Harold Barnum was awakened to a wet touch on his scaling arm. His eyelids snapped violently open like the roll-up maps his classroom had when some jackass kid tugged on one of them too hard because he was too big of a moron to figure out how the damn things worked. His head leapt off the shoulder it was dribbling drool on.
By the time Barnum’s body parts had arranged themselves into working positions and he began to search the living room for what had awakened him, the scene had emptied. The tan-brown worm hairs of the antiquated carpet and the wrap-around davenport that Hattie loved so much, that reminded Barnum of cat shit in color and in shape, were devoid of movement or life. Harold stewed on this for a moment, staring absently into the room as he came to.
“God dammit, Porter.” Barnum pivoted his head scanning for the German shepherd’s blackish back, the color of the ale he was named for. “Where the hell are y-” Porter, who had settled himself at the man’s feet to await his wakening, had heard the first call for his name and thrust his forepaws into the space on the TV chair between Barnum’s knees. Porter smiled at the man. “Jesus Christ. Where’dya come from?” The man frowned at Porter. A drop of sputum fell from the lines that sheared away from Barnum’s mouth and onto his unwashed undershirt. Porter continued to smile, his tongue bobbing loosely to one side as he breathed, a little drool of his own preparing to fall.
“Get on, Porter.” Barnum’s frown dug into his face until it turned into that of a ventriloquist’s doll. Porter smiled. “Come on now. Sit. Sit.” Porter sat. His mouth closed. His ears perked up. The skin around his eyes stretched inward and upward, as if trying to form eyebrows to animate his disappointment.
The skin around Barnum’s eyebrows skewed up and in and down, until what was left of them turned from perturbed to P.O.ed Porter, confused, pulled his head back into the fan of his neck and chest fur. Barnum sighed throatily. He closed his eyes, his head dropping onto his damp shoulder as he fell back asleep.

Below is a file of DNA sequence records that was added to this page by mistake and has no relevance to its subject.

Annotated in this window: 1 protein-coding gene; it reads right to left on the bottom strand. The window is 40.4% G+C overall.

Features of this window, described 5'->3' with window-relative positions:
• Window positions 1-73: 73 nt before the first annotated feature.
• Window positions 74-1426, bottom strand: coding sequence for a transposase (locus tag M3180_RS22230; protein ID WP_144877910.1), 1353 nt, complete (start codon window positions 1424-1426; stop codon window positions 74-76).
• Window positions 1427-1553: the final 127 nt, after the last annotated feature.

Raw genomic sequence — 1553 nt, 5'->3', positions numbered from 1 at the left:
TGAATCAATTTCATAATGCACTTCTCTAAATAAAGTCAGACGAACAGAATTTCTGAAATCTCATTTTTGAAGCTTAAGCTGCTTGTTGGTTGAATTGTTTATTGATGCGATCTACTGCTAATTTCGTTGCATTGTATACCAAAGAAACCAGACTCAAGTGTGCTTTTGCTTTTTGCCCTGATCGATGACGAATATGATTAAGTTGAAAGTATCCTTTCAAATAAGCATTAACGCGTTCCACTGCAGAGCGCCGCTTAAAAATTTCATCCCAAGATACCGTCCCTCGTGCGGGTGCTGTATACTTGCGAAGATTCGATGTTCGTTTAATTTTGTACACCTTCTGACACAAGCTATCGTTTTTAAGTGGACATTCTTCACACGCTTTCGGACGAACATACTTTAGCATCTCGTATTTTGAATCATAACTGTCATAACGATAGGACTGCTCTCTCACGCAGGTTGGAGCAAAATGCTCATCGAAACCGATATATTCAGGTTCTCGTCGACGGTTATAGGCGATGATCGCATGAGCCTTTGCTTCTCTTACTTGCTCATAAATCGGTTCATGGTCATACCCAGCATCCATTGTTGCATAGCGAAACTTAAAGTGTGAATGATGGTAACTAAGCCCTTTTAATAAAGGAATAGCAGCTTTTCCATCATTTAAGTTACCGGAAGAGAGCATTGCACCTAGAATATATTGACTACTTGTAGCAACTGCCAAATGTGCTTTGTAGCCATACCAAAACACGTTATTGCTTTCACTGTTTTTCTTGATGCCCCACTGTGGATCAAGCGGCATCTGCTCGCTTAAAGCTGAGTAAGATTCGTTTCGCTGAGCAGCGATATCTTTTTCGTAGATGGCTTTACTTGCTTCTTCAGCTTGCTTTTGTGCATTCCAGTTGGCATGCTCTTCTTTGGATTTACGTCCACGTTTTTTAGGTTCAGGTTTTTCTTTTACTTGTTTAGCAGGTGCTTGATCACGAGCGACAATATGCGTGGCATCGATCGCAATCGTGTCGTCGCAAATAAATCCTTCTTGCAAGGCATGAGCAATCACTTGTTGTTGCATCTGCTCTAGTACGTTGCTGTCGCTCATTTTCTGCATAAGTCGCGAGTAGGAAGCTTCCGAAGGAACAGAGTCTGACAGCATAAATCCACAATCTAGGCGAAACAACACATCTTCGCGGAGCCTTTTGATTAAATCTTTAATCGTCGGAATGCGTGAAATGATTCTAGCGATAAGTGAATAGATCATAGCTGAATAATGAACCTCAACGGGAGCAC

Porter cocked his head to square it with the man’s. The dog sat stilted for a moment, staring into Harold Barnum’s face before lying down and resting his head on his paws. The dog could only manage an attempt at rest.
Returning to a seated position, Porter began pumping his neck like a desperate lung and whimpering the sounds of ungreased pulleys. Barnum remained asleep, mouth ajar and unmoved. Porter came to all fours and walked his face to the side of Barnum’s left knee, the one the man favored. Porter rubbed his nose at the rumples in the man’s dungarees. They moved up his thighs in aimless waves. Porter whimpered faster. Barnum breathed slowly, steadily.
Anxious, Porter rubbed his head in broader and broader strokes against Barnum’s leg. His whimper worked up his throat and escaped in a cry. His jaw dropping open and cracking shut as if to lap up much needed water from the air surrounding Barnum’s hip. Ow. Ow. Ow. Ow. Owoo. Barnum’s eyes shot open.
His head spun around the room following some imaginary fly. “What? What is it?” Ow. Ow. Ow. Barnum looked at the dog. The dog barked on. The man couldn’t discern a need for this much commotion. The damn dog was yelping as if Earhart had flown home. The house wasn’t on fire for Christ sake. “Shut up, Porter. Shut up.”
The dog didn’t shut up, though. Porter’s head rolled up the joint of his neck so far Barnum thought the dog would dislocate his skull. Ow. Ow. Oww. He kept on. Oww. And on. Oww. Oww. Until Barnum had his fill. Oww. Had it right up his arm and across Porter’s yapping snout.